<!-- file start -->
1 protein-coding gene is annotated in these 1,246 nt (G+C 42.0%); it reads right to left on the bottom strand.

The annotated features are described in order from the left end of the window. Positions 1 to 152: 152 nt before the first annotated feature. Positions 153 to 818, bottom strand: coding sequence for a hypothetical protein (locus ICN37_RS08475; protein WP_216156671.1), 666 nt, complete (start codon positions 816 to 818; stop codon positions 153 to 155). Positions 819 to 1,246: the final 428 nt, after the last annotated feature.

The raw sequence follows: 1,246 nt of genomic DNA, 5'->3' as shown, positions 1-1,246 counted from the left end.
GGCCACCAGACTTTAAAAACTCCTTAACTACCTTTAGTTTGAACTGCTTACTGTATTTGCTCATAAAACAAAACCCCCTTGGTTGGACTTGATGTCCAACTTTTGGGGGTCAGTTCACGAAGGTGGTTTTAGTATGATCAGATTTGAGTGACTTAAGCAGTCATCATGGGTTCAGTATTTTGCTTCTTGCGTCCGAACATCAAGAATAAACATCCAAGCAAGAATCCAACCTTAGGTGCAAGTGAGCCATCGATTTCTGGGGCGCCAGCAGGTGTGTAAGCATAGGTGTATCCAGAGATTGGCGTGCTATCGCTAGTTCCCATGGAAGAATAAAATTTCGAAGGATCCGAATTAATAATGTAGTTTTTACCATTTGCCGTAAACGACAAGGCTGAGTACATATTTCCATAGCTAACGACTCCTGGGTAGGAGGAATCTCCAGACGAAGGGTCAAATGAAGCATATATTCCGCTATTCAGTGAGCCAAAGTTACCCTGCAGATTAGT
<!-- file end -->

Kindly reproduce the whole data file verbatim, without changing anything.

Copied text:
1 protein-coding gene is annotated in these 1,246 nt (G+C 42.0%); it reads right to left on the bottom strand.

The annotated features are described in order from the left end of the window. Positions 1 to 152: 152 nt before the first annotated feature. Positions 153 to 818, bottom strand: coding sequence for a hypothetical protein (locus ICN37_RS08475; protein WP_216156671.1), 666 nt, complete (start codon positions 816 to 818; stop codon positions 153 to 155). Positions 819 to 1,246: the final 428 nt, after the last annotated feature.

The raw sequence follows: 1,246 nt of genomic DNA, 5'->3' as shown, positions 1-1,246 counted from the left end.
GGCCACCAGACTTTAAAAACTCCTTAACTACCTTTAGTTTGAACTGCTTACTGTATTTGCTCATAAAACAAAACCCCCTTGGTTGGACTTGATGTCCAACTTTTGGGGGTCAGTTCACGAAGGTGGTTTTAGTATGATCAGATTTGAGTGACTTAAGCAGTCATCATGGGTTCAGTATTTTGCTTCTTGCGTCCGAACATCAAGAATAAACATCCAAGCAAGAATCCAACCTTAGGTGCAAGTGAGCCATCGATTTCTGGGGCGCCAGCAGGTGTGTAAGCATAGGTGTATCCAGAGATTGGCGTGCTATCGCTAGTTCCCATGGAAGAATAAAATTTCGAAGGATCCGAATTAATAATGTAGTTTTTACCATTTGCCGTAAACGACAAGGCTGAGTACATATTTCCATAGCTAACGACTCCTGGGTAGGAGGAATCTCCAGACGAAGGGTCAAATGAAGCATATATTCCGCTATTCAGTGAGCCAAAGTTACCCTGCAGATTAGT